The architect calls the project “The Hidden Valley of Ewha”. “For me the strongest design decision of this void was the relation between the colour of the stone and the vertical structure of the stainless metal,” he says. “The coherence comes out of this relation between the vertical and ground facade.”
The curtain walls allow daylight – and natural ventilation to some extent – to pour deep into the building. These walls gain depth and rhythm through the use of mirrored steel fins designed to resist high wind stress, a technological element that required a collaborative experiment with Samsung. Supporting the massive glass panes, these steel props protrude through the building’s skin. “We transform those structural elements into a visual experience and offer to the building and users an installation similar to a contemporary artwork,” says Perrault. But once inside the building, these mirrors give a visually disturbing experience, blurring and narrowing the view outwards.
The real art, though, is what you see from the inside – the juxtaposition of the old and new campus architecture: the sight of a 19th-century gothic brick building half buried in the complex’s roofscape is almost surreal. Another attempt to mix art with architecture is the sculpture garden, to be found next to the only elevator connecting the building with the roof. It looks like a rather too nicely decorated well of oblivion for lazy Ewhaians.
The interior is organised in a linear, pragmatic and functional way. Just behind the curtain wall, a system of staircases and parallel corridors that run the full length of the building connects the different floors, leading to a library and conference rooms, a fitness centre, a movie theatre and a performance art centre. Along the corridors are in-between spaces for reading and coffee. Where possible, the walls on both sides of the rooms are made of glass, allowing light to penetrate even deeper into the building. Materials and colours are sober, almost absent, and the furniture is of the “learning through lounging” type. At both ends of the building, under the slopes, space is made for public activities and auditoria.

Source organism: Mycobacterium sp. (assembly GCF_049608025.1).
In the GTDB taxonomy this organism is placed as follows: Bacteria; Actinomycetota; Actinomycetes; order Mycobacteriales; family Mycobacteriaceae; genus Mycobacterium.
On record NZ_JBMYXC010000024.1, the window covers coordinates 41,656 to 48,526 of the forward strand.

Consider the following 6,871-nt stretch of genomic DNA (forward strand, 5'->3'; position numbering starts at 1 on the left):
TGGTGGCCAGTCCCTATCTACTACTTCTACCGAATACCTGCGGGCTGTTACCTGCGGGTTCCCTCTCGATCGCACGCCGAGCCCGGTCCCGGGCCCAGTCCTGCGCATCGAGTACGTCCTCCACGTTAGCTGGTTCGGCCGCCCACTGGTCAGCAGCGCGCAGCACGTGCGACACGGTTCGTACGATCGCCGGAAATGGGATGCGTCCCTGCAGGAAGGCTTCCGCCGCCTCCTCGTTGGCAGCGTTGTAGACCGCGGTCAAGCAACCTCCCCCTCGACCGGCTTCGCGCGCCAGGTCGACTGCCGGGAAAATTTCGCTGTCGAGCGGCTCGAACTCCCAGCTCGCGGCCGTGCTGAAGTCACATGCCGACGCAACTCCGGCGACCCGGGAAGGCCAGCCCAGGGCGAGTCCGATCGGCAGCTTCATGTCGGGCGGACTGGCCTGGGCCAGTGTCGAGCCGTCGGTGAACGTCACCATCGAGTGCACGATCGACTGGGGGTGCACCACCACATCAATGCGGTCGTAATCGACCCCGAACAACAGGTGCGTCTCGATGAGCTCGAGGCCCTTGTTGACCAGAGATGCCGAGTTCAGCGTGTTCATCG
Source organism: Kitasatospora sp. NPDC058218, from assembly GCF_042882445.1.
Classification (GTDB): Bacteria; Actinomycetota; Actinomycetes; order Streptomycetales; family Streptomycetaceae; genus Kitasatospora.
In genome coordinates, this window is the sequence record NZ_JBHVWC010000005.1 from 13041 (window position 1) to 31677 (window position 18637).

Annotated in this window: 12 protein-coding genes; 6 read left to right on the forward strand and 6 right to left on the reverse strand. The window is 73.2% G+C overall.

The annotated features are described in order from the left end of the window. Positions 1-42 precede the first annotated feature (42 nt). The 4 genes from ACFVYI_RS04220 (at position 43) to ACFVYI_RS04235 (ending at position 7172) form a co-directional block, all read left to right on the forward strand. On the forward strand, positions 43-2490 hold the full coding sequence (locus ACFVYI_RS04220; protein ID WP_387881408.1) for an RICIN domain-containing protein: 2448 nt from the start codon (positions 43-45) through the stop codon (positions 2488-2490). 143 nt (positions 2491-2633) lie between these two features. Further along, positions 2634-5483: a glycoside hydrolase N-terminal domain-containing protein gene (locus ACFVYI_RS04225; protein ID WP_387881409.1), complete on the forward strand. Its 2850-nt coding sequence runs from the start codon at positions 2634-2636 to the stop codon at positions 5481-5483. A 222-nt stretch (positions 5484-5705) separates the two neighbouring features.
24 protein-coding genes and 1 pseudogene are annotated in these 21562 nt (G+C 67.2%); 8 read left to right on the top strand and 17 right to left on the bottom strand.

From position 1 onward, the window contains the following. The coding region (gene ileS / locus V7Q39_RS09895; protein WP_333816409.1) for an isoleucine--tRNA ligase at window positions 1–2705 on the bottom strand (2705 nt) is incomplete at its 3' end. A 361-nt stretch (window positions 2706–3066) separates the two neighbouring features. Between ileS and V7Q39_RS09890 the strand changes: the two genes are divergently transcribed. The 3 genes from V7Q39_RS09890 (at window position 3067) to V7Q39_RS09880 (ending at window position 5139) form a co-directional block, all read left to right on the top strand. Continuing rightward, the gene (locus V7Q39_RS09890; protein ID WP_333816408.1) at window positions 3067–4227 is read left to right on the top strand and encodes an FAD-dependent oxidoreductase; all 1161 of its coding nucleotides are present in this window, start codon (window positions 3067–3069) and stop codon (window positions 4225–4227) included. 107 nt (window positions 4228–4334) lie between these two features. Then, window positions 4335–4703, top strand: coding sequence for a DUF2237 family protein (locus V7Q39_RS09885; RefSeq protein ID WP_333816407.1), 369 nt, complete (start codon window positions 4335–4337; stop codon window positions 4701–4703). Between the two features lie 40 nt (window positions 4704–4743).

Despite Perrault’s insistence on creating a perfect balance between landscape and architecture, there is one important aspect of this “hillding” that fails to weave these aspects together. In spite of the light streaming into the underground space, with no entrances to the building on the roofscape – except for the elevator – there is little correspondence between exterior and interior. The slanted roof and the warped mirror effect of the steel fins distort the interior perspective, limiting the visual link with the landscape. And the remarkable spatial quality of the void can only really be experienced from the outside.
However, the building brings a dynamic balance to its site. “The most important aspect of the ECC is the introduction of urban activities in this university setting,” says Perrault. “Normally students follow courses and then they leave for the city to do other things. ECC maintains the status of the city on the campus through the introduction of facilities like fitness, cafes and workshops.” Sitting on the boundary of campus and city, perhaps the essential feature of the ECC is its location. And it has shaped that boundary with grace.
top image The building is half buried in the landscape and cut open by a 250m long ramp
The ramp leads down between the two halves of the building
Stainless steel fins punctuate the large glass curtain walls
Parallel corridors and staircases run the full length of the building
Mirrored stainless steel fins reflect light into the lower floors
Perrault’s complex interweaves with the existing campus buildings